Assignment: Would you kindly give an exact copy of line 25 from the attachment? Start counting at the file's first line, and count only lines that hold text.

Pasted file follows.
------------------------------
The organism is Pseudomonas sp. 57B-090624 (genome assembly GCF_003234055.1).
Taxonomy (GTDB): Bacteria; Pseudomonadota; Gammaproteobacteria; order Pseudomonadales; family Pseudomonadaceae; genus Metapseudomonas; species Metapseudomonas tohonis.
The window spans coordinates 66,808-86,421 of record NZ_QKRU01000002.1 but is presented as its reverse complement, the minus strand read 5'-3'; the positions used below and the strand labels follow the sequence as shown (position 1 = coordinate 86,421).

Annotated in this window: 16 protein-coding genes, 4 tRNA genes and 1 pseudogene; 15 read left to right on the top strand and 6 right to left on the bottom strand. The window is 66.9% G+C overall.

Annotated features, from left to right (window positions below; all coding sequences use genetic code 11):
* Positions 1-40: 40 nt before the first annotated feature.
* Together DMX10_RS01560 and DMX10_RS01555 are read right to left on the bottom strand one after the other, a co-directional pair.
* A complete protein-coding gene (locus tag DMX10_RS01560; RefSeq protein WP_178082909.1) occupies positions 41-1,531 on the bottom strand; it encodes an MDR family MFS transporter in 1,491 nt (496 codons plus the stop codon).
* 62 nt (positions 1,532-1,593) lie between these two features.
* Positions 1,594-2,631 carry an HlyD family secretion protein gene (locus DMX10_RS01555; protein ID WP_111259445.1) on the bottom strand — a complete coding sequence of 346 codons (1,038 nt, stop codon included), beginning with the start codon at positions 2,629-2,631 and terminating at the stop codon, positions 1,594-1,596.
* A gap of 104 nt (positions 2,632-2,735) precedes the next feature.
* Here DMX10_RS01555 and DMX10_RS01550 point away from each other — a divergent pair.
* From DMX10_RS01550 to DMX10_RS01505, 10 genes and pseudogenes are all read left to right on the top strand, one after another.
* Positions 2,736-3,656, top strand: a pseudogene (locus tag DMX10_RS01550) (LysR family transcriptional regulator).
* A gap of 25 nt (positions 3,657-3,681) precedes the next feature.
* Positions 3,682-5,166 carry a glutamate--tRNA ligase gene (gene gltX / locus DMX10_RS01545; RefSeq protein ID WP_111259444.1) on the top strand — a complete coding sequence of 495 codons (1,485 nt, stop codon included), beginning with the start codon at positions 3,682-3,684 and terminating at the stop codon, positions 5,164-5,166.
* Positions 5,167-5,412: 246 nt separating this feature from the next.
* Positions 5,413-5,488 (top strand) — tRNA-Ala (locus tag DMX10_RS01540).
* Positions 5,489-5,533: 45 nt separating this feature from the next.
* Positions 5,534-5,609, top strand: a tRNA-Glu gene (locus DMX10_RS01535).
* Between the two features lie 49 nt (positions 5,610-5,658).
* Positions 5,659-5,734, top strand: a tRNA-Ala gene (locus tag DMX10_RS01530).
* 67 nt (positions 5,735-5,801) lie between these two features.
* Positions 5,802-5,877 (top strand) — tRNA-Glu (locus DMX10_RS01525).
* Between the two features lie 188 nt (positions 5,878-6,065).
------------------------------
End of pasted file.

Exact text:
* Between the two features lie 188 nt (positions 5,878-6,065).